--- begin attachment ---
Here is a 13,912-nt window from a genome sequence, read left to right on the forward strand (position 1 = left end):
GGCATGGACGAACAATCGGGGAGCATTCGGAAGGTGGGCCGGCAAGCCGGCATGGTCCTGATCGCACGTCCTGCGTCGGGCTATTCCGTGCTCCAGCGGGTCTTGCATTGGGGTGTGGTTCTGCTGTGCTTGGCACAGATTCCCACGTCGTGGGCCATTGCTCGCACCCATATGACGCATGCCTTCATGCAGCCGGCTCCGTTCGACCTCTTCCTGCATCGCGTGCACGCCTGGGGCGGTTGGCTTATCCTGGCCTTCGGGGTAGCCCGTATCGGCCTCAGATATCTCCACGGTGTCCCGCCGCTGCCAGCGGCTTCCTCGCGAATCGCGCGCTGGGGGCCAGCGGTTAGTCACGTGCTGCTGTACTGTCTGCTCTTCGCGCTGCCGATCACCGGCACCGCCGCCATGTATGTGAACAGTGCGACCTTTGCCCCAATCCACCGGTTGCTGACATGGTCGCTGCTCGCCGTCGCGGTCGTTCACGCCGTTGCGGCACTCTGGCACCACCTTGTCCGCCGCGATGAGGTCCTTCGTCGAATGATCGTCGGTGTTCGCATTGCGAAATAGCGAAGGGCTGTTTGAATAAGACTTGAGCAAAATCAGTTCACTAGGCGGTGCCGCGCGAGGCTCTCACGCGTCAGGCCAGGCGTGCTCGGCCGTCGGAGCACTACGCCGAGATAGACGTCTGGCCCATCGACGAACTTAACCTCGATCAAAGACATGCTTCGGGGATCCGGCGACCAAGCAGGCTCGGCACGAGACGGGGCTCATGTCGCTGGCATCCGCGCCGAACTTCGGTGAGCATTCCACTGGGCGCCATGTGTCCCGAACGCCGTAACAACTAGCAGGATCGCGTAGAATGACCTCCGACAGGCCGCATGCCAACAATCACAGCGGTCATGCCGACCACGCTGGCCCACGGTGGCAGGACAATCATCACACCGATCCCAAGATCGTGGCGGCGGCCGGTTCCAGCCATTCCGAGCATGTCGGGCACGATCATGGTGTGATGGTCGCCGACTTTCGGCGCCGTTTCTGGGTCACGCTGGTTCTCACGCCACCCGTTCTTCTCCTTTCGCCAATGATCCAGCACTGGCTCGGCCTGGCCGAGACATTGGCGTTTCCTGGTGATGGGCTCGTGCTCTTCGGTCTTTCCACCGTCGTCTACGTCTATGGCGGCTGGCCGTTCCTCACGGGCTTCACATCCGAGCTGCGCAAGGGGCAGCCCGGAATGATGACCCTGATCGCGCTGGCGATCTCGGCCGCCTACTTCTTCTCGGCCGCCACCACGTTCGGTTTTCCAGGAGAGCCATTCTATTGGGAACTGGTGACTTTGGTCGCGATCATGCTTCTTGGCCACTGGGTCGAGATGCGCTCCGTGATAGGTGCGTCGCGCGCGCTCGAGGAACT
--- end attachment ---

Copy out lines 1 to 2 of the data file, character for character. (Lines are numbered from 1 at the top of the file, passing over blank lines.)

Here is a 13,912-nt window from a genome sequence, read left to right on the forward strand (position 1 = left end):
GGCATGGACGAACAATCGGGGAGCATTCGGAAGGTGGGCCGGCAAGCCGGCATGGTCCTGATCGCACGTCCTGCGTCGGGCTATTCCGTGCTCCAGCGGGTCTTGCATTGGGGTGTGGTTCTGCTGTGCTTGGCACAGATTCCCACGTCGTGGGCCATTGCTCGCACCCATATGACGCATGCCTTCATGCAGCCGGCTCCGTTCGACCTCTTCCTGCATCGCGTGCACGCCTGGGGCGGTTGGCTTATCCTGGCCTTCGGGGTAGCCCGTATCGGCCTCAGATATCTCCACGGTGTCCCGCCGCTGCCAGCGGCTTCCTCGCGAATCGCGCGCTGGGGGCCAGCGGTTAGTCACGTGCTGCTGTACTGTCTGCTCTTCGCGCTGCCGATCACCGGCACCGCCGCCATGTATGTGAACAGTGCGACCTTTGCCCCAATCCACCGGTTGCTGACATGGTCGCTGCTCGCCGTCGCGGTCGTTCACGCCGTTGCGGCACTCTGGCACCACCTTGTCCGCCGCGATGAGGTCCTTCGTCGAATGATCGTCGGTGTTCGCATTGCGAAATAGCGAAGGGCTGTTTGAATAAGACTTGAGCAAAATCAGTTCACTAGGCGGTGCCGCGCGAGGCTCTCACGCGTCAGGCCAGGCGTGCTCGGCCGTCGGAGCACTACGCCGAGATAGACGTCTGGCCCATCGACGAACTTAACCTCGATCAAAGACATGCTTCGGGGATCCGGCGACCAAGCAGGCTCGGCACGAGACGGGGCTCATGTCGCTGGCATCCGCGCCGAACTTCGGTGAGCATTCCACTGGGCGCCATGTGTCCCGAACGCCGTAACAACTAGCAGGATCGCGTAGAATGACCTCCGACAGGCCGCATGCCAACAATCACAGCGGTCATGCCGACCACGCTGGCCCACGGTGGCAGGACAATCATCACACCGATCCCAAGATCGTGGCGGCGGCCGGTTCCAGCCATTCCGAGCATGTCGGGCACGATCATGGTGTGATGGTCGCCGACTTTCGGCGCCGTTTCTGGGTCACGCTGGTTCTCACGCCACCCGTTCTTCTCCTTTCGCCAATGATCCAGCACTGGCTCGGCCTGGCCGAGACATTGGCGTTTCCTGGTGATGGGCTCGTGCTCTTCGGTCTTTCCACCGTCGTCTACGTCTATGGCGGCTGGCCGTTCCTCACGGGCTTCACATCCGAGCTGCGCAAGGGGCAGCCCGGAATGATGACCCTGATCGCGCTGGCGATCTCGGCCGCCTACTTCTTCTCGGCCGCCACCACGTTCGGTTTTCCAGGAGAGCCATTCTATTGGGAACTGGTGACTTTGGTCGCGATCATGCTTCTTGGCCACTGGGTCGAGATGCGCTCCGTGATAGGTGCGTCGCGCGCGCTCGAGGAACT